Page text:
Give the Gift of Conservation
through the end of the year, new members and gift memberships will
receive their choice of one of three great books: our always-popular
guides to the Walking Trails and Edible Wild Plants of the Vineyard, along with the temporary addition of Cooler Smarter: Practical Steps for Low-Carbon Living from the Union of Concerned Scientists.
Membership in VCS also brings our print newsletter, Vineyard
Conservation to your mailbox twice a year. If you’d like a preview, past issues
are viewable at our website, or come by our office at the Wakeman Center to pick up a copy.
Visit our Website
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Quote of the Week
"We have eco-friendly shrimp. We can make them; we have that
technology. But we can never have an eco-friendly all-you-can-eat shrimp
buffet. It doesn’t work."
--Chef Barton Seaver, TED talk "Sustainable seafood? Let's get smart"
First Day Walk
Wednesday, Jan. 1, 10:30 to 11:30 am, Edgartown.
Felix Neck Wildlife Sanctuary kicks off the new year with a First Day
Walk through the Sanctuary. $5, free for MA Audubon members.
Wednesdays, 2:00 to 4:00 pm, Saturdays, 9:00 - 11:00 am, Vineyard Haven
Re-use beats recycling any day. Free gently worn clothing at the Christ
United Methodist Church (Stone Church). For more info, call
In Season Recipe
It's not nearly as difficult to make your own homemade candied nuts as you might think!
- 1 locally grown egg, separated
- 2/3 cup brown sugar
- 2 tsp flour
- dash salt
- 1 teaspoon vanilla
- 3 cups pecan halves
- Preheat oven to 250F.
- Separate an egg and beat the white until foamy (a few pulses in the blender will work).
- Mix together sugar, flour, and salt and gradually add this to the beaten egg white. Then stir in vanilla.
- Fold in pecans, mixing gently to coat.
- Spread on greased or oiled cookie sheet in one layer and bake for 45 minutes.
- Remove from pan immediately and store in a dry place.
Recipe adapted from Diana Rattray, About.com
|Monday, December 23, 2013
VCS Winter Walk Provides Plenty to See for Small Gathering
A BYOB event: With Soo Whiting
present to share her knowledge of the natural world, binoculars were
popular accessories (Photo by Brendan O'Neill, slideshow at our website)
intrepid folks, comprising VCS members, friends, staff, and board got
together on a chilly day in early December for one of our more arduous
walks. Led by naturalist Soo Whiting and VCS staffer Jeremy Houser,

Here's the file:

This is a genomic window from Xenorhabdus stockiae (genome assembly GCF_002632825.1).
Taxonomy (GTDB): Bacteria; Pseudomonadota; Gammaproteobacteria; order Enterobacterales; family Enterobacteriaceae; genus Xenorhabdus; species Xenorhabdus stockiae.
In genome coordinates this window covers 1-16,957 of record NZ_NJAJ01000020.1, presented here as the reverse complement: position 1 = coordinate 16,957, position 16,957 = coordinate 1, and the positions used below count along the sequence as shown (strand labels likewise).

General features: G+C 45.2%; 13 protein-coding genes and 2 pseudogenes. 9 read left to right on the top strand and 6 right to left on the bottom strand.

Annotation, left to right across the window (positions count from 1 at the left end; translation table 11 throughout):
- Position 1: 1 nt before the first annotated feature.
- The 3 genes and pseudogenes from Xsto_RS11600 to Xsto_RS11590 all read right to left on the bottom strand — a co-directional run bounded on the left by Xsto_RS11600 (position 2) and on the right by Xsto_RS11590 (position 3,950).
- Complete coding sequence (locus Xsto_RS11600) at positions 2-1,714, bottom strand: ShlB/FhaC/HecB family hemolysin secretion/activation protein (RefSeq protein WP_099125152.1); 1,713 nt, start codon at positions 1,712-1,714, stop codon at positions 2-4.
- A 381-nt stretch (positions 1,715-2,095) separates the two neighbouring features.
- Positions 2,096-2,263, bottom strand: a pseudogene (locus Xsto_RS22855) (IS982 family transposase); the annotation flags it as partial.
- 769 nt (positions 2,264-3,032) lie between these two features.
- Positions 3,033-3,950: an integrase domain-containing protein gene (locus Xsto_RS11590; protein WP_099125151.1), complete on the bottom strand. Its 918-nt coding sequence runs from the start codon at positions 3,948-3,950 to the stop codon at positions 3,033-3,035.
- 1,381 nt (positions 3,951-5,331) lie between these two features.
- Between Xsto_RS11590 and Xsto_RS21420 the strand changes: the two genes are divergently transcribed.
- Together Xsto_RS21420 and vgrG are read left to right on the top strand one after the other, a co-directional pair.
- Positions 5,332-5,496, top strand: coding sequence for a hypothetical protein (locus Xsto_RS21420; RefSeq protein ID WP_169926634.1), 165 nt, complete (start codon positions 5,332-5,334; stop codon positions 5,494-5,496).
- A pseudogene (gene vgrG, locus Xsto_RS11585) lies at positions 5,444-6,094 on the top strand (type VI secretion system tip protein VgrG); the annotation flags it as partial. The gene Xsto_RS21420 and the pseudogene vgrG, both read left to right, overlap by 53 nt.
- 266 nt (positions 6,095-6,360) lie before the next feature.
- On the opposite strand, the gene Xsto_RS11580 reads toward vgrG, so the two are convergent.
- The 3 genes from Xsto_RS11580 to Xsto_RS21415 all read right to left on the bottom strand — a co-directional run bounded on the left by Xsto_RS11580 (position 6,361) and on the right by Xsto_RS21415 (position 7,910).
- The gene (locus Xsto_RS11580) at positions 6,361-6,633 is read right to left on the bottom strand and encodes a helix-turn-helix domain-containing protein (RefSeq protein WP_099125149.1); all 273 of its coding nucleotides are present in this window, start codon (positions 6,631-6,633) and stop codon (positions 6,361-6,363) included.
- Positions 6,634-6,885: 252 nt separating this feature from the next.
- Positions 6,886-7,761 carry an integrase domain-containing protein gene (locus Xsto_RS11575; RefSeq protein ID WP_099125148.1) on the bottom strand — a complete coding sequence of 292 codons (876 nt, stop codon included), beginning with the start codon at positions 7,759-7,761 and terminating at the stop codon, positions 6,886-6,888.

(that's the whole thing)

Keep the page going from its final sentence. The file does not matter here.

walkers followed a circuitous path around Black Point Pond (a fairly
large salt pond between Chilmark Pond and Tisbury Great Pond),
traversing the farm fields and the roads, trails, and beaches of the
Quansoo area, before returning to the historic Whiting farmhouse. Thanks
to all who attended, and we hope to see you next month at the Woods
Preserve in West Tisbury!
Quenames and Quansoo Hike Evokes Memories
Quansoo Beach: The oceans may be eternal, but their shorelines, animal and plant life, even their chemistry, is changing today.
A hearty thanks to VCS member Katherine Scott, who contributed a nice bit of history
to the Gazette: a conversation with her father about his recollections
of the area from the 1920s through the '40s. While the amazingly twisted
and stunted oaks have stood by stoically, almost everything around them
appears to be in flux, from migrating beaches and disappearing creeks
to our human impacts. Change may be the only constant when living at sea
Talking Otters with Local Wildlife Biologists
The river otter Lontra canadensis
sure to catch local wildlife biologists Luanne Johnson and Liz Baldwin
discussing their research on coastal river otters. Originally broadcast
last week by WCAI on The Point with Mindy Todd, audio is archived at the
station's website. More on Luanne and Liz's otter research can be found at the website of their organization, BiodiversityWorks.
New Resources to Help Coastal Property Owners Reduce Erosion and Storm Damage
The state office of Coastal Zone Management has recently launched a new website
featuring a treasure trove of background and technical information on
managing coastal properties in the face of ongoing erosion and storm
damage. These six fact sheets (as CZM calls them) are substantial
resources, providing an introduction to topics such as dune nourishment,
beach stabilization, runoff control, and other topics that are
essential reading for coastal landowners. In the coming year, CZM will
add topics such as repair/reconstruction of revetments, seawalls, and
groins; beach nourishment; elevating and relocating buildings;
sand-filled envelopes; salt marsh creation and restoration on coastal
beaches; and design standards for new revetments, seawalls, and groins.
Has the McMansion Trend Finally Reversed?
As shown above, data from the Census Bureau makes clear that the steady
rise in the average size of new homes has finally stopped, and even
dipped a bit in recent years. In a vacuum, that's good news no matter
how it came about, but it's hard not to question whether it's mostly the
result of the recession and sluggish recovery. Other survey data,
though, suggest that the change could truly reveal something deeper:
research by Trulia (an online real estate company) finds that American's
"ideal" home size has also declined over the past decade, from a peak
of 2,300 square feet to about 2,100 today. Read more at the Natural Resources Defense Council.